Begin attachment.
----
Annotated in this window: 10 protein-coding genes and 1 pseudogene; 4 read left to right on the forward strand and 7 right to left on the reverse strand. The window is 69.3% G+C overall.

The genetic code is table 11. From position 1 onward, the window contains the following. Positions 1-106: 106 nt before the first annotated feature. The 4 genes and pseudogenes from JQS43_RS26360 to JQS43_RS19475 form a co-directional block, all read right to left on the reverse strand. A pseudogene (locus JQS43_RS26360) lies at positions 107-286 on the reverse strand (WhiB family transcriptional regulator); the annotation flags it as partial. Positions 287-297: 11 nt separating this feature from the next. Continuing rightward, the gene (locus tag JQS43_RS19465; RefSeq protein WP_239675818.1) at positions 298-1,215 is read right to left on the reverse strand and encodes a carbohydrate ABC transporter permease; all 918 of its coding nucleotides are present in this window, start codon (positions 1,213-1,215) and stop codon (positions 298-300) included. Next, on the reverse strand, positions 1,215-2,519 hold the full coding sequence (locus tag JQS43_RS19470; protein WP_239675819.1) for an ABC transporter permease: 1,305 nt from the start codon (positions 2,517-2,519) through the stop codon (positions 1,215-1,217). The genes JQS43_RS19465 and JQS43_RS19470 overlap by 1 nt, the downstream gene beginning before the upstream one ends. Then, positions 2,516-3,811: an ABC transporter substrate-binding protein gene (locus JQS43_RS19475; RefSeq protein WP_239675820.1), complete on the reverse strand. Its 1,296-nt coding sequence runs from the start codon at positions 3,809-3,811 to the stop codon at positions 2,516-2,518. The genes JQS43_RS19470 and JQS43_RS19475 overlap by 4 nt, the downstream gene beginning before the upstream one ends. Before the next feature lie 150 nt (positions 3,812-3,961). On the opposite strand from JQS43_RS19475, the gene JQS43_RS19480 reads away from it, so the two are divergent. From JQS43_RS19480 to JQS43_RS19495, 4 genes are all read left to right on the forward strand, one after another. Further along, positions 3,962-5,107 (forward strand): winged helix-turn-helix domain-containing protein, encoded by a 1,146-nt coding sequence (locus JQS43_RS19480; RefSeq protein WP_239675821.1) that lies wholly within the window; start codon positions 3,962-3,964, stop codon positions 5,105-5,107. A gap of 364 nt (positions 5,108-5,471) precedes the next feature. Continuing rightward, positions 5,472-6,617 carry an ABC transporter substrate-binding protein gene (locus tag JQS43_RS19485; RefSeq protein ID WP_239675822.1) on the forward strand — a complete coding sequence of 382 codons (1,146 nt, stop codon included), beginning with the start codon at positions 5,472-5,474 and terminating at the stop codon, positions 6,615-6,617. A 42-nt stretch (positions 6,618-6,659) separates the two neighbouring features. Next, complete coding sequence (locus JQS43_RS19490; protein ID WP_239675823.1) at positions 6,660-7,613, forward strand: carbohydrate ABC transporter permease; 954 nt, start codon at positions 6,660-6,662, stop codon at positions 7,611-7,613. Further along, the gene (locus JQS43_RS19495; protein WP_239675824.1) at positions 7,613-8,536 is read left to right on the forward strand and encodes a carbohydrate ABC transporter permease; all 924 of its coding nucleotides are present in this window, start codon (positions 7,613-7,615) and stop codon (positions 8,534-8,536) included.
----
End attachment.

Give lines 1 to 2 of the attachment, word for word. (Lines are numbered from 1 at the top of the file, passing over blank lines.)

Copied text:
Annotated in this window: 10 protein-coding genes and 1 pseudogene; 4 read left to right on the forward strand and 7 right to left on the reverse strand. The window is 69.3% G+C overall.

The genetic code is table 11. From position 1 onward, the window contains the following. Positions 1-106: 106 nt before the first annotated feature. The 4 genes and pseudogenes from JQS43_RS26360 to JQS43_RS19475 form a co-directional block, all read right to left on the reverse strand. A pseudogene (locus JQS43_RS26360) lies at positions 107-286 on the reverse strand (WhiB family transcriptional regulator); the annotation flags it as partial. Positions 287-297: 11 nt separating this feature from the next. Continuing rightward, the gene (locus tag JQS43_RS19465; RefSeq protein WP_239675818.1) at positions 298-1,215 is read right to left on the reverse strand and encodes a carbohydrate ABC transporter permease; all 918 of its coding nucleotides are present in this window, start codon (positions 1,213-1,215) and stop codon (positions 298-300) included. Next, on the reverse strand, positions 1,215-2,519 hold the full coding sequence (locus tag JQS43_RS19470; protein WP_239675819.1) for an ABC transporter permease: 1,305 nt from the start codon (positions 2,517-2,519) through the stop codon (positions 1,215-1,217). The genes JQS43_RS19465 and JQS43_RS19470 overlap by 1 nt, the downstream gene beginning before the upstream one ends. Then, positions 2,516-3,811: an ABC transporter substrate-binding protein gene (locus JQS43_RS19475; RefSeq protein WP_239675820.1), complete on the reverse strand. Its 1,296-nt coding sequence runs from the start codon at positions 3,809-3,811 to the stop codon at positions 2,516-2,518. The genes JQS43_RS19470 and JQS43_RS19475 overlap by 4 nt, the downstream gene beginning before the upstream one ends. Before the next feature lie 150 nt (positions 3,812-3,961). On the opposite strand from JQS43_RS19475, the gene JQS43_RS19480 reads away from it, so the two are divergent. From JQS43_RS19480 to JQS43_RS19495, 4 genes are all read left to right on the forward strand, one after another. Further along, positions 3,962-5,107 (forward strand): winged helix-turn-helix domain-containing protein, encoded by a 1,146-nt coding sequence (locus JQS43_RS19480; RefSeq protein WP_239675821.1) that lies wholly within the window; start codon positions 3,962-3,964, stop codon positions 5,105-5,107. A gap of 364 nt (positions 5,108-5,471) precedes the next feature. Continuing rightward, positions 5,472-6,617 carry an ABC transporter substrate-binding protein gene (locus tag JQS43_RS19485; RefSeq protein ID WP_239675822.1) on the forward strand — a complete coding sequence of 382 codons (1,146 nt, stop codon included), beginning with the start codon at positions 5,472-5,474 and terminating at the stop codon, positions 6,615-6,617. A 42-nt stretch (positions 6,618-6,659) separates the two neighbouring features. Next, complete coding sequence (locus JQS43_RS19490; protein ID WP_239675823.1) at positions 6,660-7,613, forward strand: carbohydrate ABC transporter permease; 954 nt, start codon at positions 6,660-6,662, stop codon at positions 7,611-7,613. Further along, the gene (locus JQS43_RS19495; protein WP_239675824.1) at positions 7,613-8,536 is read left to right on the forward strand and encodes a carbohydrate ABC transporter permease; all 924 of its coding nucleotides are present in this window, start codon (positions 7,613-7,615) and stop codon (positions 8,534-8,536) included.